It's not every day that a new pasta shape comes along. But podcaster Dan Pashman's dislike of spaghetti drove him to create a new, more pleasing shape he calls cascatelli (waterfalls). If you try it, maybe toss the pasta with a creamy, fatty sauce and serve it with a big Barolo wine. Trust me: it will work. Scientists have finally explained the mysteries of why fatty foods pair so well with bold red wines. Or maybe you're more of a whisky lover than a wine lover. In that case, have you ever wondered, just what is Japanese whisky? A new set of regulations helps to set the record straight. (Hint: it's like Scotch, from Japan). But the big news this month is in the restaurant industry. American restaurants are finally getting some financial relief from the pandemic bludgeoning: The new federal stimulus package includes $28.6 billion in government grants, most of it specifically earmarked for smaller restaurants. As our favorite places reopen, let's hope they're able to get all the ingredients they need. A shipping container shortage is wreaking havoc on the food supply chain. Food shortages are unlikely, but if another giant cargo ship gets stuck in the Suez canal, who knows? The past year has been a major stress test of food systems around the world. Thankfully, there is mounting evidence that the pandemic is actually strengthening global food systems not weakening them. Some other good news: mayonnaise is helping to heal endangered sea turtles in Israel. Who knew? Could 2021 be the year that mayo gets a health halo? Stranger things have happened.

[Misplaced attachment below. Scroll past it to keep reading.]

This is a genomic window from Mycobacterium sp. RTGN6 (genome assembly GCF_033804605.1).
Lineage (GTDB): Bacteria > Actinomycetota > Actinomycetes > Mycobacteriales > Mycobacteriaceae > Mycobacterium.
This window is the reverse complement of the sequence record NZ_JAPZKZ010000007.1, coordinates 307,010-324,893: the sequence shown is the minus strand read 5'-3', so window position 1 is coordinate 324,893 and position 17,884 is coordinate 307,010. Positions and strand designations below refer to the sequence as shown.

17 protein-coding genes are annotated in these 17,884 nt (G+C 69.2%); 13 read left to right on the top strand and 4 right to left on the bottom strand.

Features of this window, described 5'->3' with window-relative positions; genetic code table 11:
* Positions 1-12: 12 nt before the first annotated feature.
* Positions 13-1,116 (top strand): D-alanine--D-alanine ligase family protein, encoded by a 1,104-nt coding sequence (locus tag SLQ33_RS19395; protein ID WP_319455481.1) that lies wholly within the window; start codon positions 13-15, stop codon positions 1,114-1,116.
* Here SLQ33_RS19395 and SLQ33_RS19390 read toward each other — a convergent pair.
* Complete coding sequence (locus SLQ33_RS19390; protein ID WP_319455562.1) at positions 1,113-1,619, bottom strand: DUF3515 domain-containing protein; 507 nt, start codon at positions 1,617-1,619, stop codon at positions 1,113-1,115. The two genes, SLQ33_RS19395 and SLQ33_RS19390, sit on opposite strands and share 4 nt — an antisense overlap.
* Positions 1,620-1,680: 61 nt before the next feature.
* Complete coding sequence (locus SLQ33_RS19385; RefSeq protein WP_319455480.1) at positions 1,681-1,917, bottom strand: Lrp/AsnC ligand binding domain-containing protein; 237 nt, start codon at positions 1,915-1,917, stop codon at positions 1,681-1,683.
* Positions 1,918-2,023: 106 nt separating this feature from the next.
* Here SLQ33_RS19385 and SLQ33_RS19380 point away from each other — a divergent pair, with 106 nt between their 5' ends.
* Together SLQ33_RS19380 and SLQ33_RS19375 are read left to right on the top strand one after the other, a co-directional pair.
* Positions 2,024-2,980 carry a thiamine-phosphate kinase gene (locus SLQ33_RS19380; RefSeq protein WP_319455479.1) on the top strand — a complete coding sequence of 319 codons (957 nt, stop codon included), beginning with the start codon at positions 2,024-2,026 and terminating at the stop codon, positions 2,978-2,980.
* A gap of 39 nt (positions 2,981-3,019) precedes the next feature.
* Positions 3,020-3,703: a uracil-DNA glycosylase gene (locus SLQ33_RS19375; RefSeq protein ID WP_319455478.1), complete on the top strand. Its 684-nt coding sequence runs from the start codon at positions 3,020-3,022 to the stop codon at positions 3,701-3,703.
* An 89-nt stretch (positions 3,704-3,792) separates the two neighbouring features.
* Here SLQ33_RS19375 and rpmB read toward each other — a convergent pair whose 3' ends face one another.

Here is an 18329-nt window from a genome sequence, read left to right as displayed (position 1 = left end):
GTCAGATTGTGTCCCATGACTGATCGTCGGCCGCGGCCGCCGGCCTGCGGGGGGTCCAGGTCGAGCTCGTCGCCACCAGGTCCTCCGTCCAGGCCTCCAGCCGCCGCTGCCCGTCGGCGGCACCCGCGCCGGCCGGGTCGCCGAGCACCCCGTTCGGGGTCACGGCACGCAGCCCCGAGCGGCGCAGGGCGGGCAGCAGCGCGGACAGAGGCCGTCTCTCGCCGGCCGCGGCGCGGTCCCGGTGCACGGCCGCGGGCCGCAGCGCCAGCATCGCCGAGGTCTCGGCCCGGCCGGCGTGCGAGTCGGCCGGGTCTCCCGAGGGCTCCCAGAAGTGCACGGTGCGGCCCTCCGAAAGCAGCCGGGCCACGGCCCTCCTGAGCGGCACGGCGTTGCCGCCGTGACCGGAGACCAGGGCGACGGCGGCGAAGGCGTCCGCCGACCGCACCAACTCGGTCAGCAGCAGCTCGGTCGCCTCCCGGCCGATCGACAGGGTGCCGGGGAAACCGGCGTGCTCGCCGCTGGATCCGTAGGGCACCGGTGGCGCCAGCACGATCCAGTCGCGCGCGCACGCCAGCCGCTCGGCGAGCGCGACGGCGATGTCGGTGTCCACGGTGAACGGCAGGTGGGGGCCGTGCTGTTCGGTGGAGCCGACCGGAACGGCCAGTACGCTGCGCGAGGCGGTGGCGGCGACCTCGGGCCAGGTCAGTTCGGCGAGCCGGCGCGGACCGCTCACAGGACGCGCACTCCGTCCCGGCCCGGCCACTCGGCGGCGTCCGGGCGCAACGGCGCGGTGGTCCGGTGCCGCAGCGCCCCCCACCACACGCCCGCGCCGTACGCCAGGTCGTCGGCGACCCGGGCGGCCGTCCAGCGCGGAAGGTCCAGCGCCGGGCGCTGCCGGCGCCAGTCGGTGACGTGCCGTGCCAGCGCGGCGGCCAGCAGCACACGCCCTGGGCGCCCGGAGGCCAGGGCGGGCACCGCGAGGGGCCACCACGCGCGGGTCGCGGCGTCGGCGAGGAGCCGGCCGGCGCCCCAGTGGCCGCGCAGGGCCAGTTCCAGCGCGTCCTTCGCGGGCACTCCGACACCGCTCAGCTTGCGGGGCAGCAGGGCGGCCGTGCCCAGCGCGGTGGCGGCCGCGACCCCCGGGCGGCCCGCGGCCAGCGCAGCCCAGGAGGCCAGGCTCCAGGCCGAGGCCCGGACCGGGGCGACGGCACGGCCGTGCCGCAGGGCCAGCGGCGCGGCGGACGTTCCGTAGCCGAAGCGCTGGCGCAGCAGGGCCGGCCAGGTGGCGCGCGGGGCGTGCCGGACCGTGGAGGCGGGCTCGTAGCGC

If you love grapefruit, now is the time to enjoy it. Not only is February peak citrus month: grapefruit prices may soon go up. Thanks to this month's devastating winter storms in Texas, a big citrus state, analysts expect grapefruit prices to rise about 10% over the next month. February is also Black History Month, and Kingsford is celebrating it with a new scholarship program. The charcoal giant's Preserve The Pit program is helping Black Americans start new barbecue businesses. Note: The application deadline is March 1. For existing restaurant owners just trying to stay afloat, another country-wide allocation of money may be imminent: the $1.9 trillion COVID-19 relief bill making its way through Congress includes $25 billion earmarked specifically for small and mid-size restaurants. Elsewhere in Congress, lawmakers have been busy investigating the health aspects of baby food. A House Subcommittee recently found that several popular baby food brands contain high levels of arsenic and other toxic metals. Maybe it's time to start making your baby food at home. And if you're concerned about the environmental impact of eating meat, or just want to try something new, get ready for eco-friendly 3D printed ribeye steaks. The world's first cruelty-free cuts of lab-grown beef (can they even be called cuts?) were recently unveiled by Israeli startup Aleph Farms. Even animal fats will soon be produced in labs instead of feedlots: London-based Hoxton Farms just received £2.7 million ($3.7 million USD) in funding to develop lab-grown animal fats for the plant-based meat industry. It's a brave new world of food and drink out there. Distillers are hacking the whiskey aging process, and the environmental benefits of mushrooms are being reconsidered. In the name of sustainability, engineers are using mycelium, the root system of edible mushrooms, to create alternative building materials. Check out the video below to see just how durable and flame retardant mushroom bricks can be. Maybe one day instead of inhabiting apartments and townhouses we'll all be living like woodland gnomes in little mushroom homes.